Forty-two-year-old Robin O'Connor was sentenced Monday to 21 months in prison and three years supervision after her release. We also heard from the team Monday about the tremendous impact on the Giants, especially the players and other employees who had their paychecks siphoned off.
O'Connor had nothing to say as she left San Francisco federal court late Monday afternoon. In court, her attorney asked the judge to allow O'Connor to spend no time in prison; she is the primary caregiver for her 6-year-old autistic son and she has a 5-year-old as well. Her husband is British and says he will take the boys to England if their mother goes to prison.
Choking back tears, O'Connor told the judge, "I cannot say how sorry I am, that I did this, that this is not who I am. I have no excuse for it. There is no excuse in the world for taking something that doesn't belong to you." She added, "I want to apologize to the Giants because I worked for an organization that I loved."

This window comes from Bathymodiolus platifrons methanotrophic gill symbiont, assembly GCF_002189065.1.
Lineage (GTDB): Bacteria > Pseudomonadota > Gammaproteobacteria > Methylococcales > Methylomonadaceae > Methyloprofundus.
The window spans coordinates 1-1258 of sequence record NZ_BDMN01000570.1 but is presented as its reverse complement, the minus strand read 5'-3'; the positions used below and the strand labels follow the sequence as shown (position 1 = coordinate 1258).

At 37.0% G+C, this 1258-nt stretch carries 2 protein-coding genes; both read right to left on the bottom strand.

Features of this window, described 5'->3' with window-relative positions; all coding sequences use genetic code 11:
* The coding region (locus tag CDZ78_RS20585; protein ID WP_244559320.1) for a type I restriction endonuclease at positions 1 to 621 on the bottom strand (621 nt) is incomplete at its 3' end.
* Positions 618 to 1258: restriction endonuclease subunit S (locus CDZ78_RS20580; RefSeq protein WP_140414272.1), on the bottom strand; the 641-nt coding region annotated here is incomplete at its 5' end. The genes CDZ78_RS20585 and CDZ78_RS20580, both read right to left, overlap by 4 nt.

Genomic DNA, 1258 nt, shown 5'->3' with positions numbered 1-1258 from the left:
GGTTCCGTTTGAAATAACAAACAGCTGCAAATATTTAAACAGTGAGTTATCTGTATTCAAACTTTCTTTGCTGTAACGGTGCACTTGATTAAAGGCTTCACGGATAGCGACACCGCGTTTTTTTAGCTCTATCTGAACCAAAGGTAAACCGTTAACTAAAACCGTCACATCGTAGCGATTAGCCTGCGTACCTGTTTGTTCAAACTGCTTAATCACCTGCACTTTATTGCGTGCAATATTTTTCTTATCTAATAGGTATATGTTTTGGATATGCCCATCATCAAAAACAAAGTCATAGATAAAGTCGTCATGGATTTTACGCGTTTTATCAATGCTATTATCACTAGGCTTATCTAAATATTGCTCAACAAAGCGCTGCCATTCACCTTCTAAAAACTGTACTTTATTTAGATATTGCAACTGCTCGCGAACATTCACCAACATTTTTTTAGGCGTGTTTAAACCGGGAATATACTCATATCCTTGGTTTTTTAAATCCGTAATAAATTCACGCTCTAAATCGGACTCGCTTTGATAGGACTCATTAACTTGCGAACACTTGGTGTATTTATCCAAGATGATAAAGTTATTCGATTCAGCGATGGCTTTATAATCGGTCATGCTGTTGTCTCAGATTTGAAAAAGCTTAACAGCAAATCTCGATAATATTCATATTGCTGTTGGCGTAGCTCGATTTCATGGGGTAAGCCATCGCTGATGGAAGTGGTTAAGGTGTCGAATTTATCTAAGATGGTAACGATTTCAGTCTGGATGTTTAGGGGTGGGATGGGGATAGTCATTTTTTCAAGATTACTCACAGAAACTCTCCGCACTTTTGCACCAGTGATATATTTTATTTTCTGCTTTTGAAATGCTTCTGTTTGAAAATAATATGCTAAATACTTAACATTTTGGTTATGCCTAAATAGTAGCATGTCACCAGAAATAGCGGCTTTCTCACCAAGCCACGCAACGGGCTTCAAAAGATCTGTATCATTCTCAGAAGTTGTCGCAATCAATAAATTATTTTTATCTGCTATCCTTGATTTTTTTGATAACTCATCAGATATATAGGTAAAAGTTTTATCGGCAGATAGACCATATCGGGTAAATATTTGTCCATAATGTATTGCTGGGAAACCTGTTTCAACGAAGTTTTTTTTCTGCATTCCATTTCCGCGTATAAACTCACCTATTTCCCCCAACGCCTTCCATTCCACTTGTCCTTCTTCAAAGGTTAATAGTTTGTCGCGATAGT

As the victim, an attorney for the Giants urged the harshest penalty for O'Connor saying, "The effect on the Giants has been tremendous ... undermining confidence in the (team's) payroll system."
The Giants and the FBI recovered more than $1.5 million she embezzled, but the team attorney said there's "$600,000 that has just gone up in smoke."
Working mostly from home on a Giants' computer, O'Connor admitted making up phony paychecks and redirecting players' tax payments, sending them to her own account. She bought a brand new BMW and a tricked-out pickup, and made payments on a second home in San Diego. O'Connor had to forfeit those cars. Her attorney admitted she was living far beyond her means.
O'Connor is scheduled to surrender June 11 to begin her prison term after the school year finishes for her boys.